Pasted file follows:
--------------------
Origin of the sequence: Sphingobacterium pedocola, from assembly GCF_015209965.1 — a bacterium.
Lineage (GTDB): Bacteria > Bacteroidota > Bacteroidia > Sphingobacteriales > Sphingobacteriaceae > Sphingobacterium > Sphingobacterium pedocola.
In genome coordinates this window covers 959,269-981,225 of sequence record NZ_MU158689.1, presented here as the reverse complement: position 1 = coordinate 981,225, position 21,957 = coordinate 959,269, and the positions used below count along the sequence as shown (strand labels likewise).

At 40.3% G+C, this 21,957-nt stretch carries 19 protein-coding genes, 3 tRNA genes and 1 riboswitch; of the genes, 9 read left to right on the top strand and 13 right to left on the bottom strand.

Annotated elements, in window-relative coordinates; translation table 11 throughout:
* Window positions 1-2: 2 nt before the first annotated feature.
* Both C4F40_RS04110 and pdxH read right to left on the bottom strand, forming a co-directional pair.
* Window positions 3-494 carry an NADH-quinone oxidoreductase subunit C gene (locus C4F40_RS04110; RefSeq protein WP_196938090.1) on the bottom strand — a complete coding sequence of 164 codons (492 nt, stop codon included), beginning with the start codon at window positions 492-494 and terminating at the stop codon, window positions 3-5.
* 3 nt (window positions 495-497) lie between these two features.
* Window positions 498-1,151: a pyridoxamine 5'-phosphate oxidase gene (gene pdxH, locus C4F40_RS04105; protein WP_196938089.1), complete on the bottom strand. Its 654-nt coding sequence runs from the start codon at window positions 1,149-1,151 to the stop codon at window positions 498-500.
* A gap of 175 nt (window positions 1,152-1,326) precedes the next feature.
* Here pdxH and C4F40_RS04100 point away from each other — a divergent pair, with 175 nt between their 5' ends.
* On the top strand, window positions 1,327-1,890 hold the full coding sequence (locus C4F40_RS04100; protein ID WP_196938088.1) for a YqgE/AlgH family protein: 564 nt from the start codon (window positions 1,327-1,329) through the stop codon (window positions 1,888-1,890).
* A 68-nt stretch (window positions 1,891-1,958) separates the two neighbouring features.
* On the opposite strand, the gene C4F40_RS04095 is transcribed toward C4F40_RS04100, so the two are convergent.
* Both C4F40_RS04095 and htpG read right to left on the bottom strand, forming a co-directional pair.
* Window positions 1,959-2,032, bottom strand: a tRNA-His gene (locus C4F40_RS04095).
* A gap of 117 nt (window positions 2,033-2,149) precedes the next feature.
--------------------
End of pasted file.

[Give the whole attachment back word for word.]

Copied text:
Origin of the sequence: Sphingobacterium pedocola, from assembly GCF_015209965.1 — a bacterium.
Lineage (GTDB): Bacteria > Bacteroidota > Bacteroidia > Sphingobacteriales > Sphingobacteriaceae > Sphingobacterium > Sphingobacterium pedocola.
In genome coordinates this window covers 959,269-981,225 of sequence record NZ_MU158689.1, presented here as the reverse complement: position 1 = coordinate 981,225, position 21,957 = coordinate 959,269, and the positions used below count along the sequence as shown (strand labels likewise).

At 40.3% G+C, this 21,957-nt stretch carries 19 protein-coding genes, 3 tRNA genes and 1 riboswitch; of the genes, 9 read left to right on the top strand and 13 right to left on the bottom strand.

Annotated elements, in window-relative coordinates; translation table 11 throughout:
* Window positions 1-2: 2 nt before the first annotated feature.
* Both C4F40_RS04110 and pdxH read right to left on the bottom strand, forming a co-directional pair.
* Window positions 3-494 carry an NADH-quinone oxidoreductase subunit C gene (locus C4F40_RS04110; RefSeq protein WP_196938090.1) on the bottom strand — a complete coding sequence of 164 codons (492 nt, stop codon included), beginning with the start codon at window positions 492-494 and terminating at the stop codon, window positions 3-5.
* 3 nt (window positions 495-497) lie between these two features.
* Window positions 498-1,151: a pyridoxamine 5'-phosphate oxidase gene (gene pdxH, locus C4F40_RS04105; protein WP_196938089.1), complete on the bottom strand. Its 654-nt coding sequence runs from the start codon at window positions 1,149-1,151 to the stop codon at window positions 498-500.
* A gap of 175 nt (window positions 1,152-1,326) precedes the next feature.
* Here pdxH and C4F40_RS04100 point away from each other — a divergent pair, with 175 nt between their 5' ends.
* On the top strand, window positions 1,327-1,890 hold the full coding sequence (locus C4F40_RS04100; protein ID WP_196938088.1) for a YqgE/AlgH family protein: 564 nt from the start codon (window positions 1,327-1,329) through the stop codon (window positions 1,888-1,890).
* A 68-nt stretch (window positions 1,891-1,958) separates the two neighbouring features.
* On the opposite strand, the gene C4F40_RS04095 is transcribed toward C4F40_RS04100, so the two are convergent.
* Both C4F40_RS04095 and htpG read right to left on the bottom strand, forming a co-directional pair.
* Window positions 1,959-2,032, bottom strand: a tRNA-His gene (locus C4F40_RS04095).
* A gap of 117 nt (window positions 2,033-2,149) precedes the next feature.